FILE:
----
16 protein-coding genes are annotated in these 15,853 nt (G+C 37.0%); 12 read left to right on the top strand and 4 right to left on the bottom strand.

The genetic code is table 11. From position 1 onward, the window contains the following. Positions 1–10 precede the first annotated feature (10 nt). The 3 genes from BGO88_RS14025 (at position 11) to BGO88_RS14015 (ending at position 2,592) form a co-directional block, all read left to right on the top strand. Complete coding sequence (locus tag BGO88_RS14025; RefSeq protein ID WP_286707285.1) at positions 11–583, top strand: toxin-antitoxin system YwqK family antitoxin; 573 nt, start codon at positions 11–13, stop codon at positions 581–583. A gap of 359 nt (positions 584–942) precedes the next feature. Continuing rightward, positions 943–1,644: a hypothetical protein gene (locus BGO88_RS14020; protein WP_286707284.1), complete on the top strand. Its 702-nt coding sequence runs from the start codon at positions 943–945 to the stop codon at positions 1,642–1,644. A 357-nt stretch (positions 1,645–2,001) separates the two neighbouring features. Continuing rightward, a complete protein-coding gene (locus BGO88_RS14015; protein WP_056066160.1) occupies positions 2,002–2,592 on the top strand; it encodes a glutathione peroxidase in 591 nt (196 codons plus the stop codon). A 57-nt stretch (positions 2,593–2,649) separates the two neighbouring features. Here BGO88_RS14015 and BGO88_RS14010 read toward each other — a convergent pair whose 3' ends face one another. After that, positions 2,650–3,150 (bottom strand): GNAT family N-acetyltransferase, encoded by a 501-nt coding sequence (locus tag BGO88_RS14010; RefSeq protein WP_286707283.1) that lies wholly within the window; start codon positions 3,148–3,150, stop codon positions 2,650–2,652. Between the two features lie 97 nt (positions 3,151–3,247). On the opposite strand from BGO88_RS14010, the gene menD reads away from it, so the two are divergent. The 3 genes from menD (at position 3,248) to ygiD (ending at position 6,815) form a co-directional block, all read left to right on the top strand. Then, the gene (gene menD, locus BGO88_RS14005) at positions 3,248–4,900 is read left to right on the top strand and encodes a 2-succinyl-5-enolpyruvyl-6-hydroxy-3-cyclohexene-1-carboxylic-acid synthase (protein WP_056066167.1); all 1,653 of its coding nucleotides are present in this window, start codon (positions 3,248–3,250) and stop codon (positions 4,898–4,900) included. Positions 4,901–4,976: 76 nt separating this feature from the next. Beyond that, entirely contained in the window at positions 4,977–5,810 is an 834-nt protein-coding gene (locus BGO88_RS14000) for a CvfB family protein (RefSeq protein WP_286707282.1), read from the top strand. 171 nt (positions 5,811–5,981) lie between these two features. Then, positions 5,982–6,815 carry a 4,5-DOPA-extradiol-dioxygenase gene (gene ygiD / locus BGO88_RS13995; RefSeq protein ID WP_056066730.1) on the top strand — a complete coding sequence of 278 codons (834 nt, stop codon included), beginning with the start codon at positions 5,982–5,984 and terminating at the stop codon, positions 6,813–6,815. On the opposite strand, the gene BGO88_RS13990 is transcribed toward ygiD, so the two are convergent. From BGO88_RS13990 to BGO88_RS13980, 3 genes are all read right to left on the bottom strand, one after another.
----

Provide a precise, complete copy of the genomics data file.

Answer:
16 protein-coding genes are annotated in these 15,853 nt (G+C 37.0%); 12 read left to right on the top strand and 4 right to left on the bottom strand.

The genetic code is table 11. From position 1 onward, the window contains the following. Positions 1–10 precede the first annotated feature (10 nt). The 3 genes from BGO88_RS14025 (at position 11) to BGO88_RS14015 (ending at position 2,592) form a co-directional block, all read left to right on the top strand. Complete coding sequence (locus tag BGO88_RS14025; RefSeq protein ID WP_286707285.1) at positions 11–583, top strand: toxin-antitoxin system YwqK family antitoxin; 573 nt, start codon at positions 11–13, stop codon at positions 581–583. A gap of 359 nt (positions 584–942) precedes the next feature. Continuing rightward, positions 943–1,644: a hypothetical protein gene (locus BGO88_RS14020; protein WP_286707284.1), complete on the top strand. Its 702-nt coding sequence runs from the start codon at positions 943–945 to the stop codon at positions 1,642–1,644. A 357-nt stretch (positions 1,645–2,001) separates the two neighbouring features. Continuing rightward, a complete protein-coding gene (locus BGO88_RS14015; protein WP_056066160.1) occupies positions 2,002–2,592 on the top strand; it encodes a glutathione peroxidase in 591 nt (196 codons plus the stop codon). A 57-nt stretch (positions 2,593–2,649) separates the two neighbouring features. Here BGO88_RS14015 and BGO88_RS14010 read toward each other — a convergent pair whose 3' ends face one another. After that, positions 2,650–3,150 (bottom strand): GNAT family N-acetyltransferase, encoded by a 501-nt coding sequence (locus tag BGO88_RS14010; RefSeq protein WP_286707283.1) that lies wholly within the window; start codon positions 3,148–3,150, stop codon positions 2,650–2,652. Between the two features lie 97 nt (positions 3,151–3,247). On the opposite strand from BGO88_RS14010, the gene menD reads away from it, so the two are divergent. The 3 genes from menD (at position 3,248) to ygiD (ending at position 6,815) form a co-directional block, all read left to right on the top strand. Then, the gene (gene menD, locus BGO88_RS14005) at positions 3,248–4,900 is read left to right on the top strand and encodes a 2-succinyl-5-enolpyruvyl-6-hydroxy-3-cyclohexene-1-carboxylic-acid synthase (protein WP_056066167.1); all 1,653 of its coding nucleotides are present in this window, start codon (positions 3,248–3,250) and stop codon (positions 4,898–4,900) included. Positions 4,901–4,976: 76 nt separating this feature from the next. Beyond that, entirely contained in the window at positions 4,977–5,810 is an 834-nt protein-coding gene (locus BGO88_RS14000) for a CvfB family protein (RefSeq protein WP_286707282.1), read from the top strand. 171 nt (positions 5,811–5,981) lie between these two features. Then, positions 5,982–6,815 carry a 4,5-DOPA-extradiol-dioxygenase gene (gene ygiD / locus BGO88_RS13995; RefSeq protein ID WP_056066730.1) on the top strand — a complete coding sequence of 278 codons (834 nt, stop codon included), beginning with the start codon at positions 5,982–5,984 and terminating at the stop codon, positions 6,813–6,815. On the opposite strand, the gene BGO88_RS13990 is transcribed toward ygiD, so the two are convergent. From BGO88_RS13990 to BGO88_RS13980, 3 genes are all read right to left on the bottom strand, one after another.